Top burger experiences from the globe

Slider man – birth of the burger, USA

From greasy whoppers to fancy-pants brioche affairs, a decent burger is tempting enough to reduce the most stoic of dieters to tears. We couldn’t resist putting in a little extra research to ensure these patties are up to standard…

To celebrate the centenary of the hamburger bun, loosen your seatbelt and come on a tour of the planet’s best and most bizarre burger experiences.

Slider man – birth of the burger, USA

In 1916, while Europe was in the grip of the Great War, Kansas-based frycook-come-inventor Walter Anderson dreamed up something truly great: the hamburger bun. Five years later he opened White Castle, a fast-food joint in Wichita, serving ‘sliders’. The USA remains the burger’s spiritual home – synonymous with everything that’s good, bad and downright ugly about it. Some might say the bad is represented by the gargantuan chains that eventually overran White Castle, but the good is still in evidence in boutique burger bars such as New York’s Burger & Barrel (, where you can chomp the signature Bash Style Burger, winner of five NY Food & Wine Festival gongs.


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Kiwi burger, New Zealand

Burgers don’t have to be outlandish or enormous to be worth travelling for. Born in the pumping heart of one of the world’s true adventure capitals, Queenstown’s funky Fergburger ( serves protein-heavy fodder to fuel you up for any number of bungee jumps, jet-boat rides and zorbing forays. Being New Zealand – where humans are outnumbered 6:1 by sheep – the lamb burger is particularly special, but the Little Bambi Fiordland venison burger is quality too, and the fish (Codfather), beef, and chicken-and-swine combo (Cockadoodle Oink) options don’t disappoint either. Wash you choice down with a handle of Kiwi tap beer.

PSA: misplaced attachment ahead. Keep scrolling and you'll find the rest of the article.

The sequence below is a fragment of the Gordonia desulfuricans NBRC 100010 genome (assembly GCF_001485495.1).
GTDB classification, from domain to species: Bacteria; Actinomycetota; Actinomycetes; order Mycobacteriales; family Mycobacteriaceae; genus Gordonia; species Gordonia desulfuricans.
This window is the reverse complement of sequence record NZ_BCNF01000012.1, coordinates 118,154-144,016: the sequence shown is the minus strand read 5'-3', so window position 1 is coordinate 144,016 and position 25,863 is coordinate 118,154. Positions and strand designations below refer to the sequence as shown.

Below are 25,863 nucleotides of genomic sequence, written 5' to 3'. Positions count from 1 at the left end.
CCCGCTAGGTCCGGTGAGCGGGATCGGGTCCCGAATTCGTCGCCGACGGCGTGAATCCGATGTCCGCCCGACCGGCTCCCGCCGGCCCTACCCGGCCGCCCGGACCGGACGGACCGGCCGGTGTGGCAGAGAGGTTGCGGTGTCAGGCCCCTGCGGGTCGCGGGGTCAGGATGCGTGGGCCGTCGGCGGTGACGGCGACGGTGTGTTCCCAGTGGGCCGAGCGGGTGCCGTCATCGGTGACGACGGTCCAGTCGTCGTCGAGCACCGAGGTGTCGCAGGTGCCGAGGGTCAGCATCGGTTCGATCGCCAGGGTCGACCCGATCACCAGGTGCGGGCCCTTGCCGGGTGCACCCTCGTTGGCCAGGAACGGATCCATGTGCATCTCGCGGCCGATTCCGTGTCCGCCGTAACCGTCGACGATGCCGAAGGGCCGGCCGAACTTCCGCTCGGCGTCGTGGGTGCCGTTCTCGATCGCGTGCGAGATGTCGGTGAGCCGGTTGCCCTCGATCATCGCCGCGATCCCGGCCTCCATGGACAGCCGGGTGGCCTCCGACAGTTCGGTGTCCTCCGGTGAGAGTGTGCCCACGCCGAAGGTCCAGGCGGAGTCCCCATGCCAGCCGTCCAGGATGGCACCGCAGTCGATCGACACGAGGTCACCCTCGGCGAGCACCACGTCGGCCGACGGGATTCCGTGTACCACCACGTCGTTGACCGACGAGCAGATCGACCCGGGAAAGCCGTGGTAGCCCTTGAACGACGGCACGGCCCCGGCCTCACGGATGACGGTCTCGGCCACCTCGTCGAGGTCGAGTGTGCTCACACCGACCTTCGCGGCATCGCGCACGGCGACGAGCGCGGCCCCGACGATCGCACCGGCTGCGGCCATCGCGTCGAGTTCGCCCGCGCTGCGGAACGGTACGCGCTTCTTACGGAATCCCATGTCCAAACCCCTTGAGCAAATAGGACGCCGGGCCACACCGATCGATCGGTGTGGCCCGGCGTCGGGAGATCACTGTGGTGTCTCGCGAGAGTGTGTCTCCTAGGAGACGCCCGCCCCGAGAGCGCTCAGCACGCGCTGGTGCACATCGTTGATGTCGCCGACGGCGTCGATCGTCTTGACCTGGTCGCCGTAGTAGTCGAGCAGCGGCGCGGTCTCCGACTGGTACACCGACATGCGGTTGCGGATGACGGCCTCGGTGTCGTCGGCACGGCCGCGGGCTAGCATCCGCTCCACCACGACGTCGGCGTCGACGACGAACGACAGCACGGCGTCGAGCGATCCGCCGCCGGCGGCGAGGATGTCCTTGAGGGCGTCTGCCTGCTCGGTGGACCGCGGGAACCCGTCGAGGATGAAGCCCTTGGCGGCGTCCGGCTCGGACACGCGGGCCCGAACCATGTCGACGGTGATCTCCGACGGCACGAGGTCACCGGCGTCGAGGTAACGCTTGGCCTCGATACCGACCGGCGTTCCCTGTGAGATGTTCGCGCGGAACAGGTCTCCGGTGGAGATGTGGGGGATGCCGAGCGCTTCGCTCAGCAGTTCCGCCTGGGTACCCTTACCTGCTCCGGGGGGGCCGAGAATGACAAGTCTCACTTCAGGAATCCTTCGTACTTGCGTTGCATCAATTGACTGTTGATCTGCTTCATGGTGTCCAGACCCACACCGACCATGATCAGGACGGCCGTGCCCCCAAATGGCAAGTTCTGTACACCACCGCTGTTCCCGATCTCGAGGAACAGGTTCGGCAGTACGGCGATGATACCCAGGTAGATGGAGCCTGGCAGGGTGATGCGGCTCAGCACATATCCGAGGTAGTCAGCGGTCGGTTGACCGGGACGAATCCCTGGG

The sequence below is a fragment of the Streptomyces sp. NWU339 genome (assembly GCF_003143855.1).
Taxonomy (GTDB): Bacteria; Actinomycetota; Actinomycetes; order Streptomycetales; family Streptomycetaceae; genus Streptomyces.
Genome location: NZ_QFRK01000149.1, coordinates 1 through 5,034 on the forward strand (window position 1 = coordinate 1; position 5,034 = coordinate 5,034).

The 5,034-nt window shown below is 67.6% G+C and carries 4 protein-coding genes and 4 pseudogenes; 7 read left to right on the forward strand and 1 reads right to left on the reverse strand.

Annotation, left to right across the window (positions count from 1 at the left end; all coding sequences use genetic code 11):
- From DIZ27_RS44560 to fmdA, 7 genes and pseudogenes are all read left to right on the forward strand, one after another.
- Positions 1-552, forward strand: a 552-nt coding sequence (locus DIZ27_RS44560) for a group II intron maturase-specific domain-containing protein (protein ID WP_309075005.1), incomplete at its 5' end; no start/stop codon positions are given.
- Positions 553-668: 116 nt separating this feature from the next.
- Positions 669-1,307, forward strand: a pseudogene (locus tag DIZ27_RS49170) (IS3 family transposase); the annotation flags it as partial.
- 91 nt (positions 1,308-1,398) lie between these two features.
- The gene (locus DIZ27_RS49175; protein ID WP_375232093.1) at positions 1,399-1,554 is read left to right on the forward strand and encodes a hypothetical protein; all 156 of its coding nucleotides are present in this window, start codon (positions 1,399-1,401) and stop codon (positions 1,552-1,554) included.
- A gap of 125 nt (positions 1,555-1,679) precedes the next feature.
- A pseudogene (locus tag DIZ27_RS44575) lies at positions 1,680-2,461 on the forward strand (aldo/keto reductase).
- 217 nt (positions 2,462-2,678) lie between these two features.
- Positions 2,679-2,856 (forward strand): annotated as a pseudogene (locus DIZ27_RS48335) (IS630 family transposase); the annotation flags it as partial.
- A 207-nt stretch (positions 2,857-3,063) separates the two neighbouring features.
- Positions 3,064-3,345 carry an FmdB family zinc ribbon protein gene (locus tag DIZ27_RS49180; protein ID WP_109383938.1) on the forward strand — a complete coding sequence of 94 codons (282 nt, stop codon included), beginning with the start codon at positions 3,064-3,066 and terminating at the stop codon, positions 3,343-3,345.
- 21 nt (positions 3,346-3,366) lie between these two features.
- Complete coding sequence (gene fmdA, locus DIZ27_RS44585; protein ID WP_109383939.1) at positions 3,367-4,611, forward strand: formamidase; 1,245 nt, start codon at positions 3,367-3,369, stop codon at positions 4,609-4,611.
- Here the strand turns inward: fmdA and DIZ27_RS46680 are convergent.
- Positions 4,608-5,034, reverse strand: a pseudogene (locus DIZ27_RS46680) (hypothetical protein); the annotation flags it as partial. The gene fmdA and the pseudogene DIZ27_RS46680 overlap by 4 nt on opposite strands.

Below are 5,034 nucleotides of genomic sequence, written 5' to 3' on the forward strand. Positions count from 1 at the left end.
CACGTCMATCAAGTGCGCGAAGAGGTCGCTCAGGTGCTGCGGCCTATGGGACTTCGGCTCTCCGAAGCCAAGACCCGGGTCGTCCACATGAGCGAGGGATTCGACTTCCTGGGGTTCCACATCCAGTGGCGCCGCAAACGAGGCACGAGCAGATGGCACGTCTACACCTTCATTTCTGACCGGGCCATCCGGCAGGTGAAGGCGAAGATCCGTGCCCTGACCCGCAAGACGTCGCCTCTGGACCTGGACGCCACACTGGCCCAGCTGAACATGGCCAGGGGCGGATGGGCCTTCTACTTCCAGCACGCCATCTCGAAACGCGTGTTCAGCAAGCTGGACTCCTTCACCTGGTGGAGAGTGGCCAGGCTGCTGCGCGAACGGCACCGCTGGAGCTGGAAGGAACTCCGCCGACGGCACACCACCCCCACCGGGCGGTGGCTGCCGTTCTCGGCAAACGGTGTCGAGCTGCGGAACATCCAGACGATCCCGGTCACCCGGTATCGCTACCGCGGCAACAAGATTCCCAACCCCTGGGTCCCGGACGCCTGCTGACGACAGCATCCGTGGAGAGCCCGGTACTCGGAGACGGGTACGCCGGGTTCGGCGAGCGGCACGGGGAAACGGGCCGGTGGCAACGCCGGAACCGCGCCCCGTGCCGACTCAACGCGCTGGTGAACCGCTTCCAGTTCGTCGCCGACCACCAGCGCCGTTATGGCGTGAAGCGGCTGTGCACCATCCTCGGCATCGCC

Dromedarian delicacy, Morocco

Camel meat has always featured in Arabic cuisine – camel liver cooked in hump fat is a delicacy in many parts of North Africa and the Middle East – but Morocco’s Cafe Clock ( has become famous on the undulating back of its East-meets-West fusion dish, the camel burger. Founded in Fez, with a sister restaurant now open in the Kasbah of Marrakesh, the venue is a cultural centre where you can listen to local storytellers and music, take cooking classes and do a ‘Download’ experience – a crash course in all things Moroccan, from mealtime etiquette to basic language skills.

Arctic explorers, Canada & Iceland

In the challenging climes of the frigid far north, indigenous peoples have survived on a super high-protein high-fat diet for centuries. While few, if any, communities now enjoy a truly traditional diet, many of the meats they’ve always eaten can still be found on menus, sandwiched betwixt bread buns. In Whitehorse, capital of Canada’s Yukon Territories, the Klondike Rib & Salmon’s caribou and elk burgers are sensational, while further north, the musk ox burger served at Tonimoes Restaurant in Inuvik is an Inuit treat ( In Iceland, Reykjavík restaurants such as Grillmarkadurinn ( offer burgers from the gourmet – puffin, reindeer – to the highly contentious: minke whale meat.

Big Bird sandwich, South Africa

Nothing gives you a taste of Africa quite like a mouthful of ostrich, and one of the best places to chase this classic Saffa dish down is at the excellent Neighbourgoods Market ( that kicks off once a week at Cape Town’s Old Biscuit Mill. Housed in a renovated Victorian-era warehouse, this is always a lively spot, but every Saturday it goes into sensory overdrive. Stallholders compete to tempt you towards their steaming pots, bubbling pans and sizzling hotplates, filling the air with foody fragrances from around the world, but we recommend going local and grabbing an ostrich burger from the grill.